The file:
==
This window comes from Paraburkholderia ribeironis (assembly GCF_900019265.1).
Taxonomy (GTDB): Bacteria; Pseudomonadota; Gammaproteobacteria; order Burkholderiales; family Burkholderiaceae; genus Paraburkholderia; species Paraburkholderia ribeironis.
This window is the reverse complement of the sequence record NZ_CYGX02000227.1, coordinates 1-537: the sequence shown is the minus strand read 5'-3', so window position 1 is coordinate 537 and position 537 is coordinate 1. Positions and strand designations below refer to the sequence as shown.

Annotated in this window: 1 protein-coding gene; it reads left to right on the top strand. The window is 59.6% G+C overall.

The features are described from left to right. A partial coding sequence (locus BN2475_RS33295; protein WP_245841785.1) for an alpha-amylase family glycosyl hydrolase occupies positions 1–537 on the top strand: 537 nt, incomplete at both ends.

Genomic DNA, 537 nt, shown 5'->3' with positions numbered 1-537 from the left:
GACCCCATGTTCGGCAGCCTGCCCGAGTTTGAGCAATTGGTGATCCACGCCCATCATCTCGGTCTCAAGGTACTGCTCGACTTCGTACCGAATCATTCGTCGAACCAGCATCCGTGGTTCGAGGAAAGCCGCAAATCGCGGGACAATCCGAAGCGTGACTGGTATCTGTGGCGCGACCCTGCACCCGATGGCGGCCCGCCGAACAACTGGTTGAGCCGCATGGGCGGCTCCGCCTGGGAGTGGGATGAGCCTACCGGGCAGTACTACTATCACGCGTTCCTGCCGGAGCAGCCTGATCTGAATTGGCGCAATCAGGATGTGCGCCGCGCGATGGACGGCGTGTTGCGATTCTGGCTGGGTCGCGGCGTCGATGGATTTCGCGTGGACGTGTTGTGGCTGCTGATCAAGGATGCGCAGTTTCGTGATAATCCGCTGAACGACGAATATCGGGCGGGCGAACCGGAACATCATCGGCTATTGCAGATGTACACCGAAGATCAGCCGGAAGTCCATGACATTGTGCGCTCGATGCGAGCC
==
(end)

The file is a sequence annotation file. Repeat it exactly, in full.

This window comes from Paraburkholderia ribeironis (assembly GCF_900019265.1).
Taxonomy (GTDB): Bacteria; Pseudomonadota; Gammaproteobacteria; order Burkholderiales; family Burkholderiaceae; genus Paraburkholderia; species Paraburkholderia ribeironis.
This window is the reverse complement of the sequence record NZ_CYGX02000227.1, coordinates 1-537: the sequence shown is the minus strand read 5'-3', so window position 1 is coordinate 537 and position 537 is coordinate 1. Positions and strand designations below refer to the sequence as shown.

Annotated in this window: 1 protein-coding gene; it reads left to right on the top strand. The window is 59.6% G+C overall.

The features are described from left to right. A partial coding sequence (locus BN2475_RS33295; protein WP_245841785.1) for an alpha-amylase family glycosyl hydrolase occupies positions 1–537 on the top strand: 537 nt, incomplete at both ends.

Genomic DNA, 537 nt, shown 5'->3' with positions numbered 1-537 from the left:
GACCCCATGTTCGGCAGCCTGCCCGAGTTTGAGCAATTGGTGATCCACGCCCATCATCTCGGTCTCAAGGTACTGCTCGACTTCGTACCGAATCATTCGTCGAACCAGCATCCGTGGTTCGAGGAAAGCCGCAAATCGCGGGACAATCCGAAGCGTGACTGGTATCTGTGGCGCGACCCTGCACCCGATGGCGGCCCGCCGAACAACTGGTTGAGCCGCATGGGCGGCTCCGCCTGGGAGTGGGATGAGCCTACCGGGCAGTACTACTATCACGCGTTCCTGCCGGAGCAGCCTGATCTGAATTGGCGCAATCAGGATGTGCGCCGCGCGATGGACGGCGTGTTGCGATTCTGGCTGGGTCGCGGCGTCGATGGATTTCGCGTGGACGTGTTGTGGCTGCTGATCAAGGATGCGCAGTTTCGTGATAATCCGCTGAACGACGAATATCGGGCGGGCGAACCGGAACATCATCGGCTATTGCAGATGTACACCGAAGATCAGCCGGAAGTCCATGACATTGTGCGCTCGATGCGAGCC